• Games of chance exist in a variety of forms and, in many instances, are implemented electronically. For example, Video Poker is a common casino game based on five-card draw Poker that is played on a computerized console. Video Poker first became commercially viable when it became economical to combine a television-like monitor with a solid state central processing unit. The earliest models appeared in the mid-1970s when personal computers were produced. Although the technology used to implement those games was fairly primitive, the game itself has not significantly changed and is fairly popular to this day. Part of the reason for the popularity is due to the less intimidating nature when compared to actual card playing games.
  • In Video Poker, the game generally begins by placing a bet of one or more credits (e.g., money deposited with the machine) and then pressing a “deal” button to draw cards. The player is then given an opportunity to keep certain cards and discard others in exchange for new cards from the same virtual deck. For example, Video Poker machines are generally programmed to deal random card sequences. A series of cards is generated for each play in which five cards are dealt straight to the player's hand with the option of up to five more cards being dealt to the player if the player requests them. To obtain the additional cards, the player must discard a number of cards corresponding to the number of cards requested.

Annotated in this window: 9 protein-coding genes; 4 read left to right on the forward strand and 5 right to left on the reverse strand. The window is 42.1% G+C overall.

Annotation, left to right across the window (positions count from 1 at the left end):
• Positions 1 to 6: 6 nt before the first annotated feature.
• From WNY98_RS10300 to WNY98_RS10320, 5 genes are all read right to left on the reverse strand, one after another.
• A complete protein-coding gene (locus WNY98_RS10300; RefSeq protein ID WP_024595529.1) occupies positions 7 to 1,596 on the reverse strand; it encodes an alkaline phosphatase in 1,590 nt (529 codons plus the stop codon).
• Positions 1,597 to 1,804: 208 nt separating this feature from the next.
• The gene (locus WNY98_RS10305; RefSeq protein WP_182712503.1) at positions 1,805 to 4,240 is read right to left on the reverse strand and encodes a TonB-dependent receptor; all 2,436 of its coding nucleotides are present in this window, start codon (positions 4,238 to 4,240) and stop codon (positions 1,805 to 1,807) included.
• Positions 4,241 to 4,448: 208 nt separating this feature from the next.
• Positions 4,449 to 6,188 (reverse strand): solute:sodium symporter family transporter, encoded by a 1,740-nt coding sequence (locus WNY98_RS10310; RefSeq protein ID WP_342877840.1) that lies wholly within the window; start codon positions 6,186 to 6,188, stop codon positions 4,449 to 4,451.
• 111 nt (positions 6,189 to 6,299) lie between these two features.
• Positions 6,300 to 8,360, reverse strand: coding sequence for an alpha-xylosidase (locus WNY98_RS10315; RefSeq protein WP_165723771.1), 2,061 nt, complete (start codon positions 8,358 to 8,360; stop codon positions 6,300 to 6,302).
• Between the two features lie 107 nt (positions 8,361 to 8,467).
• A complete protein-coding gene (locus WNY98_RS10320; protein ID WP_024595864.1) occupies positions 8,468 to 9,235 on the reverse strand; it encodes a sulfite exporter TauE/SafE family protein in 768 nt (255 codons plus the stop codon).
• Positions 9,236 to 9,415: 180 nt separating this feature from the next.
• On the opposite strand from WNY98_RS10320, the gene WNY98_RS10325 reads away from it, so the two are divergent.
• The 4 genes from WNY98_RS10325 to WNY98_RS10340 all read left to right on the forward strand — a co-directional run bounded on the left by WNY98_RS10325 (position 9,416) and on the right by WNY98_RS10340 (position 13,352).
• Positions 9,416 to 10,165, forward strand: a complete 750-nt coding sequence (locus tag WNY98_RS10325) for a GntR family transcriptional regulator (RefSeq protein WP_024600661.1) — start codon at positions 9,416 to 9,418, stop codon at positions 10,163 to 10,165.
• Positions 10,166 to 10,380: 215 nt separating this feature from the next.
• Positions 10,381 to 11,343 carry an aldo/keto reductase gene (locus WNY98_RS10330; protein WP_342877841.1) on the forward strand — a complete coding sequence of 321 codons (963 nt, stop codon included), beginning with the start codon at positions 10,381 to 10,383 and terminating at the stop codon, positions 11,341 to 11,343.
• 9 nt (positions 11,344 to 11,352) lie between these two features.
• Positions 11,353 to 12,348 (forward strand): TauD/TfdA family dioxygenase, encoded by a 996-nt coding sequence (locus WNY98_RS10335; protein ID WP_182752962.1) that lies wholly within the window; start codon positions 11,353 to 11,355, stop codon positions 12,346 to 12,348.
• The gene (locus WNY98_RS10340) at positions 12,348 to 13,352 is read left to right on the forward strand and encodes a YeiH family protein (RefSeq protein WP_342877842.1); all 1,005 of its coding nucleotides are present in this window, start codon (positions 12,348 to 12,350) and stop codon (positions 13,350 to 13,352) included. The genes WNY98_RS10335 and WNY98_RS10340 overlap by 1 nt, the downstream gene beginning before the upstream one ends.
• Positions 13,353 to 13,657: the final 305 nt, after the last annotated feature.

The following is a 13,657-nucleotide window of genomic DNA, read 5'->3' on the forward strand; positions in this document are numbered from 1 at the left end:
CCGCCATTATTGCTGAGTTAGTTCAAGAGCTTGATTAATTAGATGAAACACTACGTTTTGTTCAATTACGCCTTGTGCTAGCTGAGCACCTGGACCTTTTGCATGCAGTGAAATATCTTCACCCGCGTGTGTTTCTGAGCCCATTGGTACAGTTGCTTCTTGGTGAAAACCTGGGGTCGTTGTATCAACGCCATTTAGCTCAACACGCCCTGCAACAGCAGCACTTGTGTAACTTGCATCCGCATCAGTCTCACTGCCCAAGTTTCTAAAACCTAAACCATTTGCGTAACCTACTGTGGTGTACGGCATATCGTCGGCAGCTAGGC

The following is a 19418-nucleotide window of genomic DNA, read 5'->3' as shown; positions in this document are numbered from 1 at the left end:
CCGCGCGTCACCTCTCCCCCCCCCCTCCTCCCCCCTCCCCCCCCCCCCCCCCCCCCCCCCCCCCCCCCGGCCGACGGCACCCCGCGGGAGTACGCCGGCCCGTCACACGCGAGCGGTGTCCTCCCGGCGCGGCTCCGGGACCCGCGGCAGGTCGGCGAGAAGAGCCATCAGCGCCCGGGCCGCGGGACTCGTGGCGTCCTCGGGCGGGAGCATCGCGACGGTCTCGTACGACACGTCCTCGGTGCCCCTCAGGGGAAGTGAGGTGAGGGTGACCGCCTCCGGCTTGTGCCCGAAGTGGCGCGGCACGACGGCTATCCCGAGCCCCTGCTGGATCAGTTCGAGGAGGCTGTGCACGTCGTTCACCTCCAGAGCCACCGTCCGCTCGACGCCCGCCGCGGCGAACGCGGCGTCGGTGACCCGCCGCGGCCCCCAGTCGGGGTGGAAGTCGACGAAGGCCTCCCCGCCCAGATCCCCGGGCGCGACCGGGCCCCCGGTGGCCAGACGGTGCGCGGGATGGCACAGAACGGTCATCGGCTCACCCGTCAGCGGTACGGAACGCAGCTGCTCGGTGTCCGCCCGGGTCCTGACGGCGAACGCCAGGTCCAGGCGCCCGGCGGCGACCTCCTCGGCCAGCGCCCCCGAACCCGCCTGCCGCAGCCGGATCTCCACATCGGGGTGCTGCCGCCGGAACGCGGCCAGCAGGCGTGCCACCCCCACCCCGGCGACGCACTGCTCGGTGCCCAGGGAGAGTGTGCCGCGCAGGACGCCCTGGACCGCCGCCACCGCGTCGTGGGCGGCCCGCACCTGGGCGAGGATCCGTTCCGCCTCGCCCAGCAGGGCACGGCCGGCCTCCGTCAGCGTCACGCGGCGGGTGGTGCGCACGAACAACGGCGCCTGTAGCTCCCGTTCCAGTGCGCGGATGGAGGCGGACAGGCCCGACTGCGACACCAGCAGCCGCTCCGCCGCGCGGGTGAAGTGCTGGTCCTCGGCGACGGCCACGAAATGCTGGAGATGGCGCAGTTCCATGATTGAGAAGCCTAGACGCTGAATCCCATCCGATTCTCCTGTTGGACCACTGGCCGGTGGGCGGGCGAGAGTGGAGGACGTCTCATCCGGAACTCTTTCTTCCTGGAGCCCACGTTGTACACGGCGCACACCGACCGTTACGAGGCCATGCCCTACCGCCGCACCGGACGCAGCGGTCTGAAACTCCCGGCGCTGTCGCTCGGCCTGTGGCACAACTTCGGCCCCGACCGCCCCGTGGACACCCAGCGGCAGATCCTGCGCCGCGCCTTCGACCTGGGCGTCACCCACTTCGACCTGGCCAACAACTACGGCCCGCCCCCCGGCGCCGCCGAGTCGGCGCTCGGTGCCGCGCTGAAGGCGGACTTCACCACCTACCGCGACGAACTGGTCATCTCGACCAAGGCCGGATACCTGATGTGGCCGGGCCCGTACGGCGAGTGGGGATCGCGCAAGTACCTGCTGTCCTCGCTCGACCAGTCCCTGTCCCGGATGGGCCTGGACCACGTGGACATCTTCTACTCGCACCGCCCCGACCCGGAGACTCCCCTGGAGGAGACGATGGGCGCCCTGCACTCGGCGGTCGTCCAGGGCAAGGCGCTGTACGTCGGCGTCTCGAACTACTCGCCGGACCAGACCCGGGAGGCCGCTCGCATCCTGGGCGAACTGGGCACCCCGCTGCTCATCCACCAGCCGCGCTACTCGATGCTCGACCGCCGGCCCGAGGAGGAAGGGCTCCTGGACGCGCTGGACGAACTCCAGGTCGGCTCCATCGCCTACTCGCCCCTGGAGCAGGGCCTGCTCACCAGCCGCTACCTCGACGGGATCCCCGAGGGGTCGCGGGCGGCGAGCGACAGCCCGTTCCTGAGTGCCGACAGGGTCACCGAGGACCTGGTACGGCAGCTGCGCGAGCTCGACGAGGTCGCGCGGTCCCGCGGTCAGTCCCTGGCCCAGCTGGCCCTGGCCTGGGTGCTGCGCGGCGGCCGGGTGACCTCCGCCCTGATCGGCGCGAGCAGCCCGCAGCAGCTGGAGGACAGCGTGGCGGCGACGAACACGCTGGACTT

• After the draw, the Video Poker machine offers a “payout” if the hand matches one of the winning hands in the posted pay schedule. Typically, a payout occurs when a player obtains at least a pair of jacks. Pay tables allocate the payout for hands based partially upon how rare they are, and also based upon the total theoretical return the game operator chooses to offer. For example, “full pay” Video Poker machines offer the typical maximum payback percentage for that game type. Payback percentage, on the other hand, expresses the long-term expected value of the player's wager as a percentage. In this regard, a payback percentage of 99% would indicate that, for each $100 wagered, the player would expect to lose $1.